Wristbands take community, Food Pantry to heart

In the past, Beacom School of Business student Josh Anderson has sold different items to earn money.

For two years he sold T-shirts over Dakota Days, followed by sunglasses the next year.

Josh Anderson, a student at the University of South Dakota’s Beacom School of Business, has embarked upon a project to sell wristbands reading, “I ‘Heart’ Verm.” Half the revenue generated will go toward the Vermillion Food Pantry. (Photo by Travis Gulbrandson)

But now, he is selling wristbands that read, "I 'Heart' Verm," and half of the money generated will go to the Vermillion Food Pantry.

"Sometimes it almost feels like the community just kind of … sees the students as being here to abuse the town. This is just a way to change the view," Anderson said.

Steve Howe, executive director of the Vermillion Area Chamber & Development Company, agreed.

"Oftentimes you hear of some sort of a divide between the university and the community. There's that discussion of tenuous relationships between town and (school)," Howe said. "When Josh approached me, I thought, 'You know what? Those types of things are overblown. This shows that the students do feel at home here. They do like it here, they do want to make this a better community.' That's the feeling I got here."

Anderson ordered the wristbands back in November, but only started his push to sell them last month.

"I started with an order of 1,100, because the higher quantity I could get cheaper, so obviously that's more money for the food pantry," he said. "But if it takes off and there's more demand, it's an easy re-purchase."

The letters on each wristband are debossed, which means they are pressed into the band itself, rather than just painted on the surface.

"It's not like some cheap little thing," Anderson said. "You can sit here and rub all day, and you're not going to rub the ink off. That's one thing I wanted to do with these. … These are going to last quite a while."

Anderson kicked off his campaign to sell the wristbands with a presentation at Jan. 16's city council meeting. They can be purchased for $2 through him personally, and also are available at the Chamber.

"We do currently have them on sale here. And we've sold a few already, too," Howe said. "The feedback has been extremely positive."

Howe said the wristbands' community-centered message has caused many people to purchase them.

"Then when they hear the guy is trying to raise money for the food pantry, it's like, 'Oh, I'll take two,'" he said.

Mary Berglin, director of the Vermillion Food Pantry, said the donations are much-appreciated.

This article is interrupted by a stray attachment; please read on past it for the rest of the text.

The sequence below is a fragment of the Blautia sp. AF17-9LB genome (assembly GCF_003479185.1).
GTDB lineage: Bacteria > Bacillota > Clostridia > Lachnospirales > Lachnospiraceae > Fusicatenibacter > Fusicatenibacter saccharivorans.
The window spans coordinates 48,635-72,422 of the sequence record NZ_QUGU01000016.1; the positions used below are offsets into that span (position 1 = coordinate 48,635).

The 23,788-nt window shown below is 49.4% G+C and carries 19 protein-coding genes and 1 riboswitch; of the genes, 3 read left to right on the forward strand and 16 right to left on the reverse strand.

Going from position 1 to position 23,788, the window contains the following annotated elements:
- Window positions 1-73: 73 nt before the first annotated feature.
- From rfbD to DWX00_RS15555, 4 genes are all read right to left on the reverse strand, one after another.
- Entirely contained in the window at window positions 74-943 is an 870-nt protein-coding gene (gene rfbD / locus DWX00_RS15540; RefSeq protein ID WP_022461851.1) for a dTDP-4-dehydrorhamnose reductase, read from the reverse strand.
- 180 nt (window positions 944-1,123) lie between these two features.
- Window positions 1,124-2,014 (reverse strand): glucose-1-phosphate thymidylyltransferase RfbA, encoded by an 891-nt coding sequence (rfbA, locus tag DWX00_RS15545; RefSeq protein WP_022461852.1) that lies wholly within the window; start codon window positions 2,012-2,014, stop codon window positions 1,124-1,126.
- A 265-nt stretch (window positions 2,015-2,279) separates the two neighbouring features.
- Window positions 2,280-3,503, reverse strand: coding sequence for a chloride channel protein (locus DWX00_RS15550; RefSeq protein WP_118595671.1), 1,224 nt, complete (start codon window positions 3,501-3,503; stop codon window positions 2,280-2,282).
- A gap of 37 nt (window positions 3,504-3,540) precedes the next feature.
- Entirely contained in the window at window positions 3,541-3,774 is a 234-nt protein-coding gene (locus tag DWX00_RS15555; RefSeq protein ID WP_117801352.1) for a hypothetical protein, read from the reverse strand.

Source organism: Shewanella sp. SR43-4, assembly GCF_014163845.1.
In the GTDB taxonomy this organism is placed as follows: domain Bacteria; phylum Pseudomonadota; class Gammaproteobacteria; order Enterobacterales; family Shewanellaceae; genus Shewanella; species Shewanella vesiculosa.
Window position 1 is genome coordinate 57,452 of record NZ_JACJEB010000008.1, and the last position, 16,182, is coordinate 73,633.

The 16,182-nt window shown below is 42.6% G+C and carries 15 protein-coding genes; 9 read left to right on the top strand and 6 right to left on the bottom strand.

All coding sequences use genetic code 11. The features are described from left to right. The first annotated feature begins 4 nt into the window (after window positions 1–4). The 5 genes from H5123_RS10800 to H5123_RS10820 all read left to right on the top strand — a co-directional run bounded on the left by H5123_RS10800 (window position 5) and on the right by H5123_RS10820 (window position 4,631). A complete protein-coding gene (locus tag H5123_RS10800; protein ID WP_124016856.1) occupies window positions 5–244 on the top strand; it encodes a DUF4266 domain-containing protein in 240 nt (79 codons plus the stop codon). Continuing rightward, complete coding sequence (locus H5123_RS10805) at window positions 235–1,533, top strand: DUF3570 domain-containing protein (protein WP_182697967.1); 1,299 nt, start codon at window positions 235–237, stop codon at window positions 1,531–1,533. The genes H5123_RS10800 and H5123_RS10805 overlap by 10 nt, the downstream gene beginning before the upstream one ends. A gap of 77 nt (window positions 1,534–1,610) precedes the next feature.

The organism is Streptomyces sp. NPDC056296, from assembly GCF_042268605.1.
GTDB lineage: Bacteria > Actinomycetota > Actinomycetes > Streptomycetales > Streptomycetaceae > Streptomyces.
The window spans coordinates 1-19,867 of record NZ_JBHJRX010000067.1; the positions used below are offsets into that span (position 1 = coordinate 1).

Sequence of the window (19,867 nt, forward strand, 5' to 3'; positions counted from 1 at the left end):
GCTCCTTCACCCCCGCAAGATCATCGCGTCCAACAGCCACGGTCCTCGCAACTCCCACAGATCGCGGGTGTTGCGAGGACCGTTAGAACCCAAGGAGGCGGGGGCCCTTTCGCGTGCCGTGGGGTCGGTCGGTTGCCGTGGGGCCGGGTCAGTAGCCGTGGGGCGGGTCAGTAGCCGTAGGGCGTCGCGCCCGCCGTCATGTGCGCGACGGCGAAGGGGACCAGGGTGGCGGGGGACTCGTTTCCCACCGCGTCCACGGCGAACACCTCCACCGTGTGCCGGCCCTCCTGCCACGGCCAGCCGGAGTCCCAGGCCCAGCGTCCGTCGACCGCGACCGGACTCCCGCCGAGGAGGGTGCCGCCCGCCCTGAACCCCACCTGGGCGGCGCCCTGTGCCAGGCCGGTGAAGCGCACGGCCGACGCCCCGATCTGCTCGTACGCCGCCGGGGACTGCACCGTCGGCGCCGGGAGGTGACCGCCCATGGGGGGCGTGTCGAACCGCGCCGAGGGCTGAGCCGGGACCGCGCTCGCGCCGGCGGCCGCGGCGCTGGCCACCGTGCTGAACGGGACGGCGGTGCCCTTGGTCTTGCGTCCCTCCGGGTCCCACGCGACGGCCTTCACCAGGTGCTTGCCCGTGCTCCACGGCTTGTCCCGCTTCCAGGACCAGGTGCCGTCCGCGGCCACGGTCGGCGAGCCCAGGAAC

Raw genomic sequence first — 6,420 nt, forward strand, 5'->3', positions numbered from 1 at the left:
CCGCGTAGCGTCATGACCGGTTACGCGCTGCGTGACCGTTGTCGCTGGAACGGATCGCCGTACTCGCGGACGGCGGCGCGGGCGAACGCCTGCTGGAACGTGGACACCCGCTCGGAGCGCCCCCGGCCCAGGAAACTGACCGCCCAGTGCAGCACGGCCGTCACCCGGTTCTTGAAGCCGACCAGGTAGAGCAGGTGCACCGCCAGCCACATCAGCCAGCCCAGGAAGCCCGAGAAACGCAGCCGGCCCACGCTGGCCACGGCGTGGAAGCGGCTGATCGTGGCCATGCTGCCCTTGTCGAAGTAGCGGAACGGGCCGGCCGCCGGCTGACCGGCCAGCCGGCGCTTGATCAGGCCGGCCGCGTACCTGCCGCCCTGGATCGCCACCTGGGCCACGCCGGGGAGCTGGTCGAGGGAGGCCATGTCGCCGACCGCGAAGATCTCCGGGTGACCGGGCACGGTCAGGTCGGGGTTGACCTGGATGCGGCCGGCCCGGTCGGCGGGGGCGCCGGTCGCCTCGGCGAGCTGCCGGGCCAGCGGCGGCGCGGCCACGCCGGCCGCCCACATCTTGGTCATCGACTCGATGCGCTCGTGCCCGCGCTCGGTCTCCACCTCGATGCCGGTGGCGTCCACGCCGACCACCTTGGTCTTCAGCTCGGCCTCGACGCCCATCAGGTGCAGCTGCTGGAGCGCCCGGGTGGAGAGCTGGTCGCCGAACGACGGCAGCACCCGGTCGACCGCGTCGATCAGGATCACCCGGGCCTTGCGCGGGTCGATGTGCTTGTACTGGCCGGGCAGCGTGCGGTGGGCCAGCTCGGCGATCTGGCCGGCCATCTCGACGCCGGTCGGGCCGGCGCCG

"We're always thankful for anybody who will raise money for us," she said.

Anderson said he chose the food pantry to be the beneficiary of his project after he worked with the organization as part of Coyoteopoly.

It was a good choice, Howe said.

"The amount of people that they're serving just keeps increasing," he said. "They're going to need more money, more donations, more involvement."

Berglin said the food pantry served 4,000 people last year, and had served 123 more from Jan. 2-6 this year.

"I'm waiting for my final stats to come through for January. I really don't know – we were up to 200-something a week or so ago, and I know they had a busy week last week," she said.

Last year was so busy that the pantry spent $28,000 purchasing items to give away, $11,500 of which went toward milk coupons customers use to buy dairy products.

That is on top of the many donations the pantry receives from local individuals, organizations and businesses.

Berglin said more than five tons of food was donated to the pantry from July through December by Wal-Mart.

Pizza Hut, Godfather's Pizza and Jones' Food Center also contributed, she said.

"I never knew it was that much," Berglin said. It was 10,000 pounds-plus. And we've done 3,000 pounds of pizza this past year. So that's another ton-plus. …

"It's a lot of food that we can make use of that used to be wasted. So I'm just so thankful, because we would never have served 4,000 people this year without all of that food that's been picked up," she said.

Anderson said he hopes he can sell all of the wristbands in one big push.

"The goal is to have them sold by the end of February, and to present a check to the food pantry at the beginning of March," he said.

In choosing to sell wristbands, Anderson said he wanted to create something tangible for people who donated to the food pantry, as well as to provide a positive image of the community.

"Vermillion is more than just a college town that changes the population every four years," he said in e-mail. "There are a lot of good people in Vermillion and the phrase on the band shows the pride that those who donate have for their city."

That's something Berglin knows first-hand.

"It's really wonderful how this town takes us to heart," she said.

For more information about Anderson's wristband project, visit the Vermillion Area Chamber & Development Company or call them at 624-5571.

For additional information about the Vermillion Food Pantry, visit http://www.vermillionfoodpantry.org/.

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